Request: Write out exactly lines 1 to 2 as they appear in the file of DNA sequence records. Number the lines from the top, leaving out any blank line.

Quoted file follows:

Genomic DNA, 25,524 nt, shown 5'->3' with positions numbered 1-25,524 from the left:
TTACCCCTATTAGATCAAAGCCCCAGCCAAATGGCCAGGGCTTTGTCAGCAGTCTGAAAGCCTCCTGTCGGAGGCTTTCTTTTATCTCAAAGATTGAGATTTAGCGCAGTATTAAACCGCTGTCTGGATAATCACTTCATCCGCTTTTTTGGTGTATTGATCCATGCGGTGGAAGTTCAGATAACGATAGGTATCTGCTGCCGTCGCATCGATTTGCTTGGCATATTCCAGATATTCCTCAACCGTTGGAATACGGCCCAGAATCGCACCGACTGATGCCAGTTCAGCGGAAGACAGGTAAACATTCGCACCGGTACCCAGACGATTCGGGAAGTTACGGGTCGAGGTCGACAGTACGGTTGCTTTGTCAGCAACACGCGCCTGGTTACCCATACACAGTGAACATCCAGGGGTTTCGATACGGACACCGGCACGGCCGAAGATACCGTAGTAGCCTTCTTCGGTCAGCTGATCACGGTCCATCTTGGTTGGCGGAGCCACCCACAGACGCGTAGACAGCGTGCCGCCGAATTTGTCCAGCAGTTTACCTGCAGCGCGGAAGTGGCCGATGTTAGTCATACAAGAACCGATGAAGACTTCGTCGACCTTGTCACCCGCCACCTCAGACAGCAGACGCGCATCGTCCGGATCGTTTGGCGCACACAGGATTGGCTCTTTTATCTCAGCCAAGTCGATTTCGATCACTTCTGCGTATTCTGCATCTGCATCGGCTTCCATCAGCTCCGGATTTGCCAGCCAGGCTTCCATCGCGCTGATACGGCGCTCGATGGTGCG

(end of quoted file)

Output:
Genomic DNA, 25,524 nt, shown 5'->3' with positions numbered 1-25,524 from the left:
TTACCCCTATTAGATCAAAGCCCCAGCCAAATGGCCAGGGCTTTGTCAGCAGTCTGAAAGCCTCCTGTCGGAGGCTTTCTTTTATCTCAAAGATTGAGATTTAGCGCAGTATTAAACCGCTGTCTGGATAATCACTTCATCCGCTTTTTTGGTGTATTGATCCATGCGGTGGAAGTTCAGATAACGATAGGTATCTGCTGCCGTCGCATCGATTTGCTTGGCATATTCCAGATATTCCTCAACCGTTGGAATACGGCCCAGAATCGCACCGACTGATGCCAGTTCAGCGGAAGACAGGTAAACATTCGCACCGGTACCCAGACGATTCGGGAAGTTACGGGTCGAGGTCGACAGTACGGTTGCTTTGTCAGCAACACGCGCCTGGTTACCCATACACAGTGAACATCCAGGGGTTTCGATACGGACACCGGCACGGCCGAAGATACCGTAGTAGCCTTCTTCGGTCAGCTGATCACGGTCCATCTTGGTTGGCGGAGCCACCCACAGACGCGTAGACAGCGTGCCGCCGAATTTGTCCAGCAGTTTACCTGCAGCGCGGAAGTGGCCGATGTTAGTCATACAAGAACCGATGAAGACTTCGTCGACCTTGTCACCCGCCACCTCAGACAGCAGACGCGCATCGTCCGGATCGTTTGGCGCACACAGGATTGGCTCTTTTATCTCAGCCAAGTCGATTTCGATCACTTCTGCGTATTCTGCATCTGCATCGGCTTCCATCAGCTCCGGATTTGCCAGCCAGGCTTCCATCGCGCTGATACGGCGCTCGATGGTGCG